Does Neurofeedback Work?
The question of whether neurofeedback works has no simple answer. Practitioners of neurofeedback claim they have helped many people overcome a range of disorders. There are also many people who report that they have been helped by neurofeedback. However, most of this evidence is anecdotal. Research reports conducted on the efficacy of neurofeedback therapy are mixed. Many of the studies finding positive results were led by proponents of the therapy.
Even those studies that found positive results do not claim to be conclusive. But whereas on that side of the spectrum studies prove inconclusive, on the other side of the spectrum are studies which show no effect at all.
For example, a 2012 study found that most of the results of neurofeedback can be accounted for by the placebo factor. A 2016 study concluded that “evidence from well-controlled trials… fails to support neurofeedback as an effective treatment for ADHD.” A 2017 study that gave one group neurofeedback and a control group “sham” neurofeedback found that the neurofeedback group did not benefit any more than the sham neurofeedback group. Finally, in a 2017 paper in American Psychologist, researchers concluded that placebo factors likely accounted for positive findings and that neurofeedback “entails a degree of deception.”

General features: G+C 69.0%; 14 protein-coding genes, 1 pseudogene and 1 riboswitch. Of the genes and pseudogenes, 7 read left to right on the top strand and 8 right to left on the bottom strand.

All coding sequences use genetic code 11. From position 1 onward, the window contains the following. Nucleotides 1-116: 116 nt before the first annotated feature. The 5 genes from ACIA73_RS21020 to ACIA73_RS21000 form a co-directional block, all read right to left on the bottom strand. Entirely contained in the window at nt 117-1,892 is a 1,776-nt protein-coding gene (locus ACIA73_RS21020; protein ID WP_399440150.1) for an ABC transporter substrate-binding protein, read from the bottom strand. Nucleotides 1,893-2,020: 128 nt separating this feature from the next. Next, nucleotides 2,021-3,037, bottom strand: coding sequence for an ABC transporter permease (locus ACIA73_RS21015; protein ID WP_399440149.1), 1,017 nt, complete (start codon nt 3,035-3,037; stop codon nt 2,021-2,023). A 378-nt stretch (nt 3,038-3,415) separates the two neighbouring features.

Proponents of neurofeedback contest the findings in these papers, questioning methodology as well as the difficulty to measure the effects of neurofeedback. They claim that the anecdotal evidence they have encountered speaks for itself, and point to the studies which did show positive results. Many practitioners tout its effectiveness when used in tandem with a holistic therapeutic program. Studies published in 2014 found strong evidence for its effectiveness in treating ADHD.
What Kinds of Concerns is Neurofeedback Best For?